When it comes to reducing your cancer risk, one important step could be right under your nose, or your feet. Getting your home tested for radon can help protect you and your family from a key cause of lung cancer.

Exposure to radon accounts for about 21,000 deaths from lung cancer each year according to the US Environmental Protection Agency (EPA). While that is nowhere near the 480,000 deaths a year caused by smoking, it’s still significant. And it’s the leading cause of lung cancer in non-smokers.

What is radon?

Radon is a gas that occurs naturally outdoors in harmless amounts. It’s produced from the breakdown of uranium in soil and rocks. It sometimes gets concentrated in homes built on soil with natural uranium deposits. It can enter buildings through cracks in floors or walls, construction joints, or gaps in foundations around pipes, wires or pumps. Radon levels are usually highest in the basement or crawl space.

When someone breathes in radon gas, it goes into their lungs, exposing them to small amounts of radiation. This may damage the cells in the lining of the lungs and increase a person’s risk of lung cancer. The risk is higher in those who have lived for many years in a radon-contaminated house.

Exposure to the combination of radon gas and cigarette smoke creates a greater risk for lung cancer than either factor alone.

How am I exposed to Radon?

Radon is a known carcinogen, which means prolonged exposure to high levels of Radon gas can cause cancer.  In fact, the Surgeon General has declared Radon to be the second leading cause of lung cancer after smoking.

Radon gas continually seeps into the air from the ground.  Concentrations are low outside due to dilution of the ambient air.  In poorly ventilated areas and enclosed spaces, radon concentrations can build up.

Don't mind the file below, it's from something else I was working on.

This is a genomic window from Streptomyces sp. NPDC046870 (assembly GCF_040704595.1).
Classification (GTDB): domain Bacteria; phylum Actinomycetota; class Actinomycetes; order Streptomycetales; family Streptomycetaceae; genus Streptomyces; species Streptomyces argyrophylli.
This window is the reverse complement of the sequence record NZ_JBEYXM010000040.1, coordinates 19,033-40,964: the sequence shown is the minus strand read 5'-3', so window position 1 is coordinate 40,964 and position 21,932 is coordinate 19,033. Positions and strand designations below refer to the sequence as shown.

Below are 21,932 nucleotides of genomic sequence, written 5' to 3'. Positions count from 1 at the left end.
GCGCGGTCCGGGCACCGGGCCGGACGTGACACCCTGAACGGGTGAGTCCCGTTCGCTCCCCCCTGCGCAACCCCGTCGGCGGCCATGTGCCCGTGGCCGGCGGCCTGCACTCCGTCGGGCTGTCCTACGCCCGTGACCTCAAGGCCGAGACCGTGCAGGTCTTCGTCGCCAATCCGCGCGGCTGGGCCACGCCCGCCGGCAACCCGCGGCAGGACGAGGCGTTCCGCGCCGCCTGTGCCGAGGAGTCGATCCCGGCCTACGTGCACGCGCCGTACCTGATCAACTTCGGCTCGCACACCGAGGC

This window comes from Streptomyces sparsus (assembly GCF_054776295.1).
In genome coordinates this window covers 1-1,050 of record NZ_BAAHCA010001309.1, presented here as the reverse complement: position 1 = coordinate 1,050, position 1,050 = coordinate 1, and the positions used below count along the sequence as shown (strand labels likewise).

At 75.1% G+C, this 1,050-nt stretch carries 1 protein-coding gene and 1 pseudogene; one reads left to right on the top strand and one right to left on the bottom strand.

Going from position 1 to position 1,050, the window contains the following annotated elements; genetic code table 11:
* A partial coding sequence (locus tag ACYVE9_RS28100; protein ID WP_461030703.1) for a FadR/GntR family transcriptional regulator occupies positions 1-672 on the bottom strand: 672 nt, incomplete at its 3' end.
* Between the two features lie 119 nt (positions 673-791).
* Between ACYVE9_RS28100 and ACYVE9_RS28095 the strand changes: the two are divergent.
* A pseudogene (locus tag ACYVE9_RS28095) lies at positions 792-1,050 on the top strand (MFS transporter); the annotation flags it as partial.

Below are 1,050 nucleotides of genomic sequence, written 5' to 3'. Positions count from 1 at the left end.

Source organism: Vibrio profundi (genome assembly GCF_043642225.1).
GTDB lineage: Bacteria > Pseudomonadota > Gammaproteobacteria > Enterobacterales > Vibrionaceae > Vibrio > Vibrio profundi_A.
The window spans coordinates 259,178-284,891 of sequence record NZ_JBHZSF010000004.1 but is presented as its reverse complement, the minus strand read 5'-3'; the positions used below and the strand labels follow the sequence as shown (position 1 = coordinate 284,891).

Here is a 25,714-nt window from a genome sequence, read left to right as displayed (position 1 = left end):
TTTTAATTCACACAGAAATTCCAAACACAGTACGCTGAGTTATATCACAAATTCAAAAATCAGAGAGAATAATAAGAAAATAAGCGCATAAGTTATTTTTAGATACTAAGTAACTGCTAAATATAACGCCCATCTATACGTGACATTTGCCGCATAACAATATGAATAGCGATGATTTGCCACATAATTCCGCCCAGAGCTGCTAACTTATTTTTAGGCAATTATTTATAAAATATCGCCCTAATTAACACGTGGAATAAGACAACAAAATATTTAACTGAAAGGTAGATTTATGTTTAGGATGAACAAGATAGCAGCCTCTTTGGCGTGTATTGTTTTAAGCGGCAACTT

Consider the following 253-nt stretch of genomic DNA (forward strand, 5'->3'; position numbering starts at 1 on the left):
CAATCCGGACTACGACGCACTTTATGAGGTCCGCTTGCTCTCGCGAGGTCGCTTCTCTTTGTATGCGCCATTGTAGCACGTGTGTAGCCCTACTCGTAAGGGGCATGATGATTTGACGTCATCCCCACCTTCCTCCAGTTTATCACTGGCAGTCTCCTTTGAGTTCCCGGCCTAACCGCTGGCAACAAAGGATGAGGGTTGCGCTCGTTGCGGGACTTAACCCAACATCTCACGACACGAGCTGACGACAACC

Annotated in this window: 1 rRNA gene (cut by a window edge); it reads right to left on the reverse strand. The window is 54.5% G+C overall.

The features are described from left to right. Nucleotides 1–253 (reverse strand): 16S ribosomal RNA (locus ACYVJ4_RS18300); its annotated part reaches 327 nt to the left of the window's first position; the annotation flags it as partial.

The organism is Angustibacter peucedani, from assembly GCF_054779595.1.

Four conditions must be present to enable radon to enter your home.

Two of these are geological:

    1. there must be uranium in the soil as a source material,
    2. and there must be permeable soil which allows radon to move through it to your basement or crawlspace

The other two conditions are determined by the house and its construction:

  1. there must be pathways for radon to enter the basement, such as holes, cracks, plumbing penetrations, or sumps (found in every foundation),
  2. and there must be an air pressure difference between the basement or crawl space and the surrounding soil.

If the air pressure is lower indoors than in the soil, air and gases in the soil will enter. All four conditions must be present to have radon. If you reduce any one, less radon will enter your home. The last two conditions, determined by the house and its construction, are the key ones for mitigation.

As a means of prevention, EPA and the Office of the Surgeon General recommend that all homes below the third floor be tested for Radon. Because Radon is invisible and odorless, a simple test is the only way to determine if a home has high radon levels. EPA recommends mitigating homes with high Radon levels and there are straight-forward reduction techniques that will work in virtually any home.

Who Should Be Worried about Radon?

Every home should be tested for radon. Radon has been found at elevated levels in homes in every state and the only way to know is to test. Your home can have elevated levels of radon while your neighbor’s home does not. Testing is the only way to determine if you have a problem. Radon testing is easy and inexpensive and it could save your life. Thousands of lung cancer deaths could be avoided each year if home and building owners acted to test and fix.

What Are the Risks of Exposure to Radon?

According to the EPA, radon is the second-leading cause of lung cancer, with about 21,000 people dying annually from radon-related lung cancer – 2,900 of those being non-smokers. When you breathe in radon, it permeates the lining of your lungs and, over time, damages the cells with radiation. This can lead to lung cancer.

These risks associated with exposure to radon can be increased by several lifestyle habits, including smoking and burning wood, coal or other fuels in the home.

How Does Radon Get Into Your Home?